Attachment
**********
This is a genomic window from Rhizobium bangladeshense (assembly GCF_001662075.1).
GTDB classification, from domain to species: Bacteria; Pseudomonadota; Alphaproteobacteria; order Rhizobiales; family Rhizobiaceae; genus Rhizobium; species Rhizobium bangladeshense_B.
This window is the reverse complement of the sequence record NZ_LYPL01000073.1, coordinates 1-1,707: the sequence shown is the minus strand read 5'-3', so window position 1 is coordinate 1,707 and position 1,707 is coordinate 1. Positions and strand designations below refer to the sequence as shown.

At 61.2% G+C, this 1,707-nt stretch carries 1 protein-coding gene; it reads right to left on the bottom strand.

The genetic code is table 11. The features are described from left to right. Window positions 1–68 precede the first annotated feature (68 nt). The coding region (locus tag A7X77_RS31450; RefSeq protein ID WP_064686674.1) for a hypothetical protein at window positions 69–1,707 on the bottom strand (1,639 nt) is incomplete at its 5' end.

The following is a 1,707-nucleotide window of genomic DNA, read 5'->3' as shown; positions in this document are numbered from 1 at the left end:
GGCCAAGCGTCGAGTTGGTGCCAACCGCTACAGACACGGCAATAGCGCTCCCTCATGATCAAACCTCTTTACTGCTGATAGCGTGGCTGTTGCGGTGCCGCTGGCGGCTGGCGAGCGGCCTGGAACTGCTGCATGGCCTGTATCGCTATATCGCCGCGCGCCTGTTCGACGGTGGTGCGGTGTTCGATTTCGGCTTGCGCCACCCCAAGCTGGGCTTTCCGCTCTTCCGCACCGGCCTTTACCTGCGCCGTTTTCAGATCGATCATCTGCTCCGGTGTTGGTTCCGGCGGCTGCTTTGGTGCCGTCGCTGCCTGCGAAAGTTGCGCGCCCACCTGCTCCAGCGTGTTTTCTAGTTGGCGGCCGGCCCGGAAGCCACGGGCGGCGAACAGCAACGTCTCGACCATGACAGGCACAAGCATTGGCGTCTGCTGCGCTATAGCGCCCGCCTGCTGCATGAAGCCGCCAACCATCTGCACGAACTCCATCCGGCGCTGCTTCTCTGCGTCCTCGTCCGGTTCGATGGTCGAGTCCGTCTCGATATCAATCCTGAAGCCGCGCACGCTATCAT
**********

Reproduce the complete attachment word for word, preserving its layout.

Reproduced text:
This is a genomic window from Rhizobium bangladeshense (assembly GCF_001662075.1).
GTDB classification, from domain to species: Bacteria; Pseudomonadota; Alphaproteobacteria; order Rhizobiales; family Rhizobiaceae; genus Rhizobium; species Rhizobium bangladeshense_B.
This window is the reverse complement of the sequence record NZ_LYPL01000073.1, coordinates 1-1,707: the sequence shown is the minus strand read 5'-3', so window position 1 is coordinate 1,707 and position 1,707 is coordinate 1. Positions and strand designations below refer to the sequence as shown.

At 61.2% G+C, this 1,707-nt stretch carries 1 protein-coding gene; it reads right to left on the bottom strand.

The genetic code is table 11. The features are described from left to right. Window positions 1–68 precede the first annotated feature (68 nt). The coding region (locus tag A7X77_RS31450; RefSeq protein ID WP_064686674.1) for a hypothetical protein at window positions 69–1,707 on the bottom strand (1,639 nt) is incomplete at its 5' end.

The following is a 1,707-nucleotide window of genomic DNA, read 5'->3' as shown; positions in this document are numbered from 1 at the left end:
GGCCAAGCGTCGAGTTGGTGCCAACCGCTACAGACACGGCAATAGCGCTCCCTCATGATCAAACCTCTTTACTGCTGATAGCGTGGCTGTTGCGGTGCCGCTGGCGGCTGGCGAGCGGCCTGGAACTGCTGCATGGCCTGTATCGCTATATCGCCGCGCGCCTGTTCGACGGTGGTGCGGTGTTCGATTTCGGCTTGCGCCACCCCAAGCTGGGCTTTCCGCTCTTCCGCACCGGCCTTTACCTGCGCCGTTTTCAGATCGATCATCTGCTCCGGTGTTGGTTCCGGCGGCTGCTTTGGTGCCGTCGCTGCCTGCGAAAGTTGCGCGCCCACCTGCTCCAGCGTGTTTTCTAGTTGGCGGCCGGCCCGGAAGCCACGGGCGGCGAACAGCAACGTCTCGACCATGACAGGCACAAGCATTGGCGTCTGCTGCGCTATAGCGCCCGCCTGCTGCATGAAGCCGCCAACCATCTGCACGAACTCCATCCGGCGCTGCTTCTCTGCGTCCTCGTCCGGTTCGATGGTCGAGTCCGTCTCGATATCAATCCTGAAGCCGCGCACGCTATCAT